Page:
Executive Council Statement

Confronting Racial Violence

The labor movement gains its strength from our common belief that all people are inherently valuable and have an undeniable right to a fair, just and dignified life—regardless of race, religion, gender or sexual orientation.

However for far too long, Black Americans have struggled to be recognized as full human beings deserving of basic human rights—the rights to live safely and free from harm in their homes, workplaces and in their communities. In each generation, Black people living in America have been forced to bear witness to the gross lynchings of their people; and in the past several months, this generation of Black youth is in the same position.

On Feb. 23, 25-year-old Ahmaud Arbery was shot and killed in a small Georgia suburb while out for an afternoon jog. For more than two months after his murder, Ahmaud’s family mourned in silence while his killers remained free. Only when social distancing restrictions began to ease in Georgia and news and video of Ahmaud’s murder gained national attention did the two White men charged with his killing get arrested. Since then, social media once again notified the nation about the killing of 26-year-old Breonna Taylor. On March 13, while sleeping in her home, Breonna was shot eight times and killed by police officers who entered the wrong house to serve a warrant for suspects already in police custody. She was struck by eight of at least 20 bullets that were fired into her home. On April 25, George Floyd was asphyxiated by a Minneapolis police officer who kneeled on him. The officer pressed his knee into the back of George’s neck for eight minutes and 46 seconds—even after he had stopped speaking or moving. And despite the protests in response to these killings of unarmed Black people that have sprung up in nearly every state and several countries around the globe, another unarmed Black man was killed by police on June 12. Twenty-seven-year-old Rayshard Brooks was shot by an Atlanta police officer after a call to respond to a sleeping man in the drive-thru of a fast-food restaurant. The officers responding to that call performed a field sobriety test that resulted in one of the officers shooting Rayshard three times, killing him. His death has been ruled a homicide.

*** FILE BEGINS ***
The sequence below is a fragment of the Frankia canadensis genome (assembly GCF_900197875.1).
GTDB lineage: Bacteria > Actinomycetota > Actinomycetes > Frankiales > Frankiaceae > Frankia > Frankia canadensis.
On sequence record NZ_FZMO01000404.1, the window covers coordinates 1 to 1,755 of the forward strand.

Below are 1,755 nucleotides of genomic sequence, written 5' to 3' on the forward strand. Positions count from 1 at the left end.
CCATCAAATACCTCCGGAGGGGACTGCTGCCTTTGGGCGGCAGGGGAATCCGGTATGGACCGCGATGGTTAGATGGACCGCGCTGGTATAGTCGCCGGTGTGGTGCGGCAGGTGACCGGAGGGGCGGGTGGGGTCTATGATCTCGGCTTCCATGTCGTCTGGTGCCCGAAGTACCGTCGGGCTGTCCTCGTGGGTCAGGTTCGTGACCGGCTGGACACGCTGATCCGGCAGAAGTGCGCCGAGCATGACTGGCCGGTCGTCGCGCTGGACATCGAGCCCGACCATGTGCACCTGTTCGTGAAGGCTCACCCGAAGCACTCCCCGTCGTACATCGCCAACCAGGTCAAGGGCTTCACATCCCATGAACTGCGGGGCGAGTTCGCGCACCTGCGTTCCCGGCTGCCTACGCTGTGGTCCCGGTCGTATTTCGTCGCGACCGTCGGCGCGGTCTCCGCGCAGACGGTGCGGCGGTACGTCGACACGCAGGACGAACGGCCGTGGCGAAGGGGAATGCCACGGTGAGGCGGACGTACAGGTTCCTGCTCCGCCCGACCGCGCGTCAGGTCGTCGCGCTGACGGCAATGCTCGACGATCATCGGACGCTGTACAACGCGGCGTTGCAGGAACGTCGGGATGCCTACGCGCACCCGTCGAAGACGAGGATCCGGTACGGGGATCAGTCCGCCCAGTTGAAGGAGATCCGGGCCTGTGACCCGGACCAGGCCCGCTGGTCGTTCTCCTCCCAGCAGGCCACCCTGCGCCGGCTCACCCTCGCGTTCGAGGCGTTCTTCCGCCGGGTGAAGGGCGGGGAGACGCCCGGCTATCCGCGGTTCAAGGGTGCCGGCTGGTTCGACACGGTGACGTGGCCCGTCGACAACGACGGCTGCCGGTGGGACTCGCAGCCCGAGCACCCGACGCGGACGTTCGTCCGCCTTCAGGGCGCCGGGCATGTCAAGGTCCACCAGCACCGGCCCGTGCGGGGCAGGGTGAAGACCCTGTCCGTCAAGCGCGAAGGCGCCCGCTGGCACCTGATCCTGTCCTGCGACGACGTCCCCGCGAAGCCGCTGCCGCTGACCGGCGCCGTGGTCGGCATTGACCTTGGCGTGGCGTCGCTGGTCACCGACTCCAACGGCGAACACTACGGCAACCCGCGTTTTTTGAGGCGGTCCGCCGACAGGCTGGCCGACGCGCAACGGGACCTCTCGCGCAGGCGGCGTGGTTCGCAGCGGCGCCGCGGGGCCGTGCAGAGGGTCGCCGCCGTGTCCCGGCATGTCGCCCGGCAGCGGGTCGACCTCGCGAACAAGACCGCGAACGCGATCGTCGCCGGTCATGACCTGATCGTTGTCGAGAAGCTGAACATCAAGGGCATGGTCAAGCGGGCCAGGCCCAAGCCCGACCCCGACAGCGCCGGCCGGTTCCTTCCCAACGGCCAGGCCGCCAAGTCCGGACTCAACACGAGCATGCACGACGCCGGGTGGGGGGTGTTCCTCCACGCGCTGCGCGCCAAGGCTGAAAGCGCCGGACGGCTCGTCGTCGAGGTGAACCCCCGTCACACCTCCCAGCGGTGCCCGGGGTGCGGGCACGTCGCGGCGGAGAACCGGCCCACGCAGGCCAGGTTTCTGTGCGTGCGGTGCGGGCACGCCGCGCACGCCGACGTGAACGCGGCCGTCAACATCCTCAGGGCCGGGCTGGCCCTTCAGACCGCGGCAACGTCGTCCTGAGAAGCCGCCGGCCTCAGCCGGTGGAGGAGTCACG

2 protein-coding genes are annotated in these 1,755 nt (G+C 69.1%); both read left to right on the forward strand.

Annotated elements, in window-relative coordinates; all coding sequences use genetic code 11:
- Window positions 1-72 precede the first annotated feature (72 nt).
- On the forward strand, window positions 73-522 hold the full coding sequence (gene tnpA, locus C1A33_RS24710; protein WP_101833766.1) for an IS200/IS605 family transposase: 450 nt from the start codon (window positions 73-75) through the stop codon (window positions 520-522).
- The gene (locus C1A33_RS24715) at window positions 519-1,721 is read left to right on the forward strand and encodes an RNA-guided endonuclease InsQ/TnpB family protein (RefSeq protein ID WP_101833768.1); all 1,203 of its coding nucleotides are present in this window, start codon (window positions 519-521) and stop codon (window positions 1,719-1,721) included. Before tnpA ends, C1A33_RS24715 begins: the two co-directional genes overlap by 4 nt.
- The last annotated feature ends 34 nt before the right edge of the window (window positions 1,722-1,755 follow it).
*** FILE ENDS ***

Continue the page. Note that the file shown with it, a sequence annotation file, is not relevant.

The tragic deaths of these Black people, and the systemic racism manifested by these incidents, have reopened deep wounds across the country and left many wondering if Black lives will ever matter in America.

In 1955, a photo of Emmett Till’s body after his gruesome lynching went viral. Racism, and all its insidiousness, was made plain in the media across the country. To this day, no one has been held accountable for his murder. Too often, we say the names of Black people who have been killed because we know their names from social media and videos of killings captured on cell phones. We know about these young Black lives from photos and videos that have been viewed millions of times.

In the labor movement, we stand shoulder to shoulder when an employer wields control with fear or violence. Likewise, we must urgently extend and deepen solidarity in our communities and public spaces, and demand accountability for Black lives. We must not allow escape from accountability for these four young lives, for Emmett Till, for all the lynchings we never see on social media or for the devastation of COVID-19 on Black families.

At a time when the world is struggling through a global pandemic that is exposing the disparities in health, well-being and economic security, the murders of these men and this woman further illustrates the devastating impact racism, white supremacy and violence have on Black people in America. Racism remains deeply rooted in America’s society. At this time, too many people of color are out of work, disconnected from health insurance, and facing unfair and discriminatory barriers while they seek assistance for us to sit in silence as they suffer. At moments like these, we in the labor movement cannot be silent and must express our collective outrage about the brutal murders of Ahmaud Arbery, Breonna Taylor, George Floyd and Rayshard Brooks. The AFL-CIO will be deliberate in our commitment to advancing a full dialogue regarding racial disparities and violence in all our communities.

We will encourage our national affiliates and our state and local bodies to participate fully in a dialogue with our partners and allies. We will work diligently to support policies at the federal, state and local levels that eliminate discrimination, profiling and violence, and to denounce “stand your ground” laws that are advanced by anti-worker, pro-voter suppression advocates. And we will continue to boldly declare that Black Lives Matter.